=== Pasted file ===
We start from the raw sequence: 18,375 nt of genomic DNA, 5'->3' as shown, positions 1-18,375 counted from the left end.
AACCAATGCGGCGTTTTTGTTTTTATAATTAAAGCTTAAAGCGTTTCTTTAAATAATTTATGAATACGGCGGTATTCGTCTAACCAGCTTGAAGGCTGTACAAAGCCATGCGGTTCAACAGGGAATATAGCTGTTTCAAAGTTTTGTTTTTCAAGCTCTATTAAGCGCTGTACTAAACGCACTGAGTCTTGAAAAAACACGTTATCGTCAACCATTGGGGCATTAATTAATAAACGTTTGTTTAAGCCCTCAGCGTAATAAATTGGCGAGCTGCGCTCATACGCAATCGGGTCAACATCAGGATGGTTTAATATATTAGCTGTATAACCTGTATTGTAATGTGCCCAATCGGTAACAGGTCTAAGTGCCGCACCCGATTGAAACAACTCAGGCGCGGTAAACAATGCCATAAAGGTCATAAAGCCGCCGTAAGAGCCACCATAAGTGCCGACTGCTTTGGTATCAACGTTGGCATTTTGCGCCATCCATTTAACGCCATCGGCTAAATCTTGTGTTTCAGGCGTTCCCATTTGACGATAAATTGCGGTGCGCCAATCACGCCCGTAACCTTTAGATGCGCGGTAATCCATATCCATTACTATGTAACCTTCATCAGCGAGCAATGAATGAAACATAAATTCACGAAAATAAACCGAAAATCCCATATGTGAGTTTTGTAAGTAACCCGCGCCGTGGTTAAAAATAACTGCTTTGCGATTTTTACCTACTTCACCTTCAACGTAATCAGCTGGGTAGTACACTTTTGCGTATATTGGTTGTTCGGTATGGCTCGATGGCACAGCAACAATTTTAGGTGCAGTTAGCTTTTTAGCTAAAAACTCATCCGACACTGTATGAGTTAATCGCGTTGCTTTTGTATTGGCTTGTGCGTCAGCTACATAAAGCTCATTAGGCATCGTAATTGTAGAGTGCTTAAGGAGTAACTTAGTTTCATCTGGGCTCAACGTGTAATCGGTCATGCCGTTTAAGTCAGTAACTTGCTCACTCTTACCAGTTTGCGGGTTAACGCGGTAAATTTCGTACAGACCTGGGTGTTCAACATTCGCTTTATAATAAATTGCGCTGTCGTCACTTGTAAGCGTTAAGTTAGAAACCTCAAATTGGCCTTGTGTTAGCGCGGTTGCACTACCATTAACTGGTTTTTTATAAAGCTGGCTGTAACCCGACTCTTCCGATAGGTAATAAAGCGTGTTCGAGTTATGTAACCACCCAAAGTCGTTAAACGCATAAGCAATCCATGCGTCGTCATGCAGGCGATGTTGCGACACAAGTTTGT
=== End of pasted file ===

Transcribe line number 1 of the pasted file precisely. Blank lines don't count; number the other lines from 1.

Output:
We start from the raw sequence: 18,375 nt of genomic DNA, 5'->3' as shown, positions 1-18,375 counted from the left end.